Welcome to CLAM’s documentation!¶
CLAM allows you to quickly and transparently transform your Natural Language Processing application into a RESTful webservice, with which both human end-users as well as automated clients can interact. CLAM takes a description of your system and wraps itself around the system, allowing end-users or automated clients to upload input files to your application, start your application with specific parameters of their choice, and download and view the output of the application once it is completed.
CLAM is set up in a universal fashion, requiring minimal effort on the part of the service developer. Your actual NLP application is treated as a black box, of which only the parameters, input formats and output formats need to be described. Your application itself needs not be network aware in any way, nor aware of CLAM, and the handling and validation of input can be taken care of by CLAM.
CLAM is entirely written in Python, runs on UNIX-derived systems, and is available as open source under the GNU Public License (v3). It is set up in a modular fashion, and offers an API, and as such is easily extendable. CLAM communicates in a transparent XML format, and using XSL transformation offers a full web 2.0 web-interface for human end users.
This documentation only concerns the API. F For full documentation consult the CLAM manual, also accessible through the CLAM website at http://proycon.github.io/clam . It is recommended to read this prior to starting with this API documentation.
It’s discouraged to download the zip packages or tarballs from github, install CLAM from the Python Package Index or use git properly.
Installation On Linux¶
Installation from the Python Package Index using the package manager pip it the recommended way to
intall CLAM. This is the easiest method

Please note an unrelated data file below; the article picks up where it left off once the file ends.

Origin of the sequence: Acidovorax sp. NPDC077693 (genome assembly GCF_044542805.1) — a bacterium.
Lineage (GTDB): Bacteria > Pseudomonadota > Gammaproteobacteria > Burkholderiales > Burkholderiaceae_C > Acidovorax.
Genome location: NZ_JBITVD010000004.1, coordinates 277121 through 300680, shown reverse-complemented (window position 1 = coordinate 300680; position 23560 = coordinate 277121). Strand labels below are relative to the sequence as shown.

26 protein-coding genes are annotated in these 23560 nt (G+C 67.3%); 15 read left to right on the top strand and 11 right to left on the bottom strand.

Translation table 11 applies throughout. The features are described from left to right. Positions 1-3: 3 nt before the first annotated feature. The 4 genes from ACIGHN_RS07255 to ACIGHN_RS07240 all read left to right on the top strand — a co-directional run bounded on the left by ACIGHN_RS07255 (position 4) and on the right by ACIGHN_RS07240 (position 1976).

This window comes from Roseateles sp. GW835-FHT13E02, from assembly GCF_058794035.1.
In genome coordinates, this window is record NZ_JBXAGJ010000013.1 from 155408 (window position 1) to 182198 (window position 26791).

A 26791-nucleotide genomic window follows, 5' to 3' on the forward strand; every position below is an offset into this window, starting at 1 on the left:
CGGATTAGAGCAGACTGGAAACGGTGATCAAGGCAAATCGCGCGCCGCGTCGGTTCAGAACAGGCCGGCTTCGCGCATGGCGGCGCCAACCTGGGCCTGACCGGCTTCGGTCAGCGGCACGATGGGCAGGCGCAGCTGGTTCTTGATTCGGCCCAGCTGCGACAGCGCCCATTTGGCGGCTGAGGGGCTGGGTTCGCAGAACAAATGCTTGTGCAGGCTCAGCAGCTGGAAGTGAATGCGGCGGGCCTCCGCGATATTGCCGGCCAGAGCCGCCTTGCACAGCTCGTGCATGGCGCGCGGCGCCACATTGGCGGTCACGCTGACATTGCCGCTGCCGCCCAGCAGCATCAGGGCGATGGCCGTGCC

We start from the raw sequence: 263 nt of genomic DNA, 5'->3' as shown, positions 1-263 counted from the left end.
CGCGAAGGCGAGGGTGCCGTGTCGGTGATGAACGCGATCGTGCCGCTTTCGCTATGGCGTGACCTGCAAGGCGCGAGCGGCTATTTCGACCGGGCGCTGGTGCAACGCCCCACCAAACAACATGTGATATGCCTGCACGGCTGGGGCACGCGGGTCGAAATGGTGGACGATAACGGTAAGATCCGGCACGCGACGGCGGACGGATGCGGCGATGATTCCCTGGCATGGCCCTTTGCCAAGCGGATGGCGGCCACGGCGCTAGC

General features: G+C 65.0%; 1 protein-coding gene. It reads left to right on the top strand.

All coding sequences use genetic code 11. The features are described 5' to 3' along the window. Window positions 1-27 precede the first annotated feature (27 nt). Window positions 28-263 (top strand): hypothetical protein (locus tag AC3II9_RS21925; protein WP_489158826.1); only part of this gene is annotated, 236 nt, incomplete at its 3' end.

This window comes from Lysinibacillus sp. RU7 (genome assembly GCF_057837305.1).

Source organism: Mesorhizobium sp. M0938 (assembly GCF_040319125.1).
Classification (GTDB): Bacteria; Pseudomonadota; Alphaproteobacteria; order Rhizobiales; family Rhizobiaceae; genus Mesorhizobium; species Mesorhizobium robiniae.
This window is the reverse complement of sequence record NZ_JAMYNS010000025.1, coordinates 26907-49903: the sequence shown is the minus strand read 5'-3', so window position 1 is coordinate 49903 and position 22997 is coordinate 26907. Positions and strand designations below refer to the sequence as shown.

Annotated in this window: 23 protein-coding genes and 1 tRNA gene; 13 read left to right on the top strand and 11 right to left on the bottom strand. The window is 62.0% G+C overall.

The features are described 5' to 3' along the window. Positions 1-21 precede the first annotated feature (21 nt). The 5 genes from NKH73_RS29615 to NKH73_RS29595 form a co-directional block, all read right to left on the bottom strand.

of installing CLAM, as it will automatically fetch and install any
dependencies. We recommend to use a virtual environment (
virtualenv) if you
want to install CLAM locally as a user, if you want to install globally,
prepend the following commands with
CLAM can be installed from the Python Package Index using pip. Pip is usually
part of the
python3-pip package or similar. It downloads CLAM and all dependencies
$ pip3 install clam
If you already downloaded CLAM manually (from github), you can do:
$ python3 setup.py install
- If pip3 is not yet installed on your system, install it using:
on debian-based linux systems (including Ubuntu):
$ apt-get install python3-pip
on RPM-based linux systems:
$ yum install python3-pip
Note that sudo/root access is needed to install globally. Ask your system administrator to install it if you do not own the system. Alternatively, you can install it locally in a Python virtual environment:
$ virtualenv --python=python3 clamenv $ . clamenv/bin/activate (clamenv)$ pip3 install clam
It is also possible to use Python 2.7 instead of Python 3, adapt the commands as necessary.
CLAM also has some optional dependencies. For MySQL support, install
mysqlclient using pip. For FoLiA
FoLiA-Tools using pip.
Installation on Mac OS X¶
Install a Python distribution such as Anaconda and follow the Linux instructions above.
Installation on Windows¶
CLAM does not support Windows, i.e. you can’t run CLAM webservices on Windows. However, the CLAM Data API and client API will work, so clients connecting to CLAM webservices can run on Windows. Follow the same instructions as for Mac OS X.
Running a test webservice¶
If you installed CLAM using the above method, then you can launch a clam test webservice using the development server as follows:
$ clamservice -H localhost -p 8080 clam.config.textstats
Navigate your browser to http://localhost:8080 and verify everything works
Note: It is important to regularly keep CLAM up to date as fixes and improvements are implemented on a regular basis. Update CLAM using:
$ pip install -U clam
or if you used easy_install:
$ easy_install -U clam
Installing a particular clam webservice for production use¶
When installating a particular CLAM webservice on a new server, it is first necessary to edit the service configuration file of the webservice and make sure all the paths in there are set correctly for the new server. Of interest is in particular the ROOT path, which is where user data will be stored, this directory must exist and be writable by the webserver.
For testing, the built-in development server can be used. Suppose the webservice configuration is in /path/to/mywebservice/ and is called mywebservice.py, then the development server can be started as follows:
$ clamservice -P /path/to/mywebservice mywebservice
For production, however, it is strongly recommended to embed CLAM in Apache or nginx. This is the typically task of a system administrator, as certain skills are necessary and assumed. All this is explained in detail in the CLAM Manual, obtainable from https://proycon.github.io/clam/ .